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Otago Establishes NZ Chair in Scottish Studies

30 November 2006

Otago Establishes First NZ Chair in Scottish Studies

It's guid to be merry and wise,
It's guid to be honest and true,
It's guid to support Caledonia's cause,
And bide by the buff and the blue!

Here’s a Health to Them that’s Awa’. - Robert Burns

The University of Otago is establishing New Zealand’s first Professorial Chair in Scottish Studies – a move made possible by a generous donation from the Stuart Residence Halls Council.

The new Chair will be officially announced at a University function today, which is Scotland’s national day, St Andrew’s Day. Among the guests will be the British High Commissioner to New Zealand, His Excellency Mr George Fergusson.

Vice-Chancellor Professor David Skegg says the Stuart Chair in Scottish Studies is a welcome and fitting development, given the Scottish heritage of the University and of southern New Zealand.

“New Zealand’s first university was founded in the early days of the Otago settlement, a move which reflected the Scottish settlers’ strong belief in higher education as an uplifting social force. I am delighted that this generous endowment will allow us to recognise and further that vision through this Chair.”

The Council’s $1.5m donation has been made as part of the University's Leading Thinkers Initiative and will be matched under the Government’s Partnerships for Excellence scheme, lifting the total to $3m.

Humanities Pro-Vice-Chancellor Professor Alistair Fox said the new professor, to be appointed after an international search for a senior scholar, would pursue research and teaching into Scottish history, culture and society and its considerable impact on New Zealand’s identity and development.

Professor Fox says some census estimates indicate people born in Scotland accounted for up to 25 per cent of migrants to New Zealand between 1850 and 1950.

“The professor’s tasks will include fostering research partnerships with scholars and institutions both here and abroad, developing Scottish exchange partnerships for staff and students and responding to and developing community interest in Scottish Studies,” he says.

The new professor will establish a multi-disciplinary Scottish Studies programme which builds upon existing expertise at the University. The programme’s two strands will cover Scottish history, politics and economics and Scottish literature, music and culture, he says.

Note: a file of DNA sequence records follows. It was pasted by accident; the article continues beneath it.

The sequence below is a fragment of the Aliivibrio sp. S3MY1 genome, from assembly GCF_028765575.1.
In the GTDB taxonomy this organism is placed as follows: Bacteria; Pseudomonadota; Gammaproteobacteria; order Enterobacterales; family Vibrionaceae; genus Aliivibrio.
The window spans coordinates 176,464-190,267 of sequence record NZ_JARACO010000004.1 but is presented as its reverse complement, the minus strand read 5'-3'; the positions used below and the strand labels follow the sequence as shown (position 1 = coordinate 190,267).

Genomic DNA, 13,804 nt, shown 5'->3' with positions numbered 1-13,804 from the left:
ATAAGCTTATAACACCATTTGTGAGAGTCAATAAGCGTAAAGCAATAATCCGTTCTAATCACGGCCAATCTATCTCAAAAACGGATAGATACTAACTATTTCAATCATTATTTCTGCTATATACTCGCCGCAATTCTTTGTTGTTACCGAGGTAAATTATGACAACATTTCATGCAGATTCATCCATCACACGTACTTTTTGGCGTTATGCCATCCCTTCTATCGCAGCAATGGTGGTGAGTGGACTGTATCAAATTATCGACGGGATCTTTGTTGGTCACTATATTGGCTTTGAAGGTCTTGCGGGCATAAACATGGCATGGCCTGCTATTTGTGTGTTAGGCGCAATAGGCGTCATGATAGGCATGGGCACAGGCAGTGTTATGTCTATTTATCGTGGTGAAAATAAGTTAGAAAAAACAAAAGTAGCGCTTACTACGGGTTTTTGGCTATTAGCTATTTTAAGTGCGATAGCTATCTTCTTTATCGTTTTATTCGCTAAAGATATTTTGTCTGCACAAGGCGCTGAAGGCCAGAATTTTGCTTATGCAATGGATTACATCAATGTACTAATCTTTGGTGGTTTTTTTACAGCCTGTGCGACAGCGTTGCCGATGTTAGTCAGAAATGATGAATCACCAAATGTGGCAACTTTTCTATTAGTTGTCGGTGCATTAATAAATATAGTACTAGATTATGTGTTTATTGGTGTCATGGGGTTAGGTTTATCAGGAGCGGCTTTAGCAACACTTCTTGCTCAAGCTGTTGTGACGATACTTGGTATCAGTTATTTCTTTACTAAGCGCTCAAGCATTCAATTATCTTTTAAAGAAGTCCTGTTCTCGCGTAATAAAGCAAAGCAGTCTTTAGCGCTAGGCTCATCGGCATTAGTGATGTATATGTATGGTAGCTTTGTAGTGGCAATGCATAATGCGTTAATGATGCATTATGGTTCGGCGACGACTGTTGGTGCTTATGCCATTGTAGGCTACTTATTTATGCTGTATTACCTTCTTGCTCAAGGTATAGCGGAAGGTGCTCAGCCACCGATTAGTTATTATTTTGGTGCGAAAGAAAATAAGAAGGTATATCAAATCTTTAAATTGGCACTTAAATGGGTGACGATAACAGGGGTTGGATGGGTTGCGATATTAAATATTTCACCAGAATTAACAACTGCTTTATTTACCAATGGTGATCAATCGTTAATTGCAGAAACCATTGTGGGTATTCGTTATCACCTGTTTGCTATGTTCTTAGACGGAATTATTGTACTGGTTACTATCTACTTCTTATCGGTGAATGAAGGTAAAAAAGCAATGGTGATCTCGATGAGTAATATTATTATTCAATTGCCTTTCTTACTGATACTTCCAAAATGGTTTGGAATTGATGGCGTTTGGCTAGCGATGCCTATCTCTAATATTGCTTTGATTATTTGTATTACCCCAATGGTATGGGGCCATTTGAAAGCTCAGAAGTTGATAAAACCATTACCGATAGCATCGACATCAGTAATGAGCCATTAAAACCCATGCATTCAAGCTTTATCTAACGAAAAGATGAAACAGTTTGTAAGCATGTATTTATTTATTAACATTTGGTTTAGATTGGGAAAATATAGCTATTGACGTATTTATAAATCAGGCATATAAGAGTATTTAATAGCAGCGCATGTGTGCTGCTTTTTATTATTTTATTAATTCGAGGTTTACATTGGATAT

The rich range of materials held in Dunedin institutions, such as holdings in the Hocken Collections, the Dunedin Public Library, Knox College and the Otago Settlers’ Museum could sustain undergraduate, postgraduate and staff research for many years, Professor Fox says.

The new Chair is the second Leading Thinkers initiative that the Stuart Residence Halls Council has endowed after recently divesting its property portfolio. The Council’s support for a Chair in Science Communication was announced in September.

Council Chair Martin Anderson says the idea of supporting the Scottish Chair appealed strongly.

“This was a very easy decision for us – it’s a very good fit given the Council’s history, and a worthwhile initiative that closely complements the University’s recently-appointed Chair in Irish Studies,” says Mr Anderson.

The Stuart Residence Halls Council was originally formed in the 1940s by a group of Dunedin businessmen of Scottish ancestry to support initiatives that addressed student accommodation shortages. The Council was named after Knox Church’s first minister, Reverend Donald Stuart, who was also a long-serving Chancellor of the University (1879-1894).

Notes to the Editor:

A function celebrating the endowment of the Stuart Chair in Scottish Studies will be held at the University Council Chambers at 5:00pm on Thursday 30 November. Entertainment will be provided by a group of local dancers from the Royal Scottish Country Dance Society New Zealand Branch, and a local piper. Refreshments will include a wee dram of Scotch. Media are welcome to attend.

ENDS

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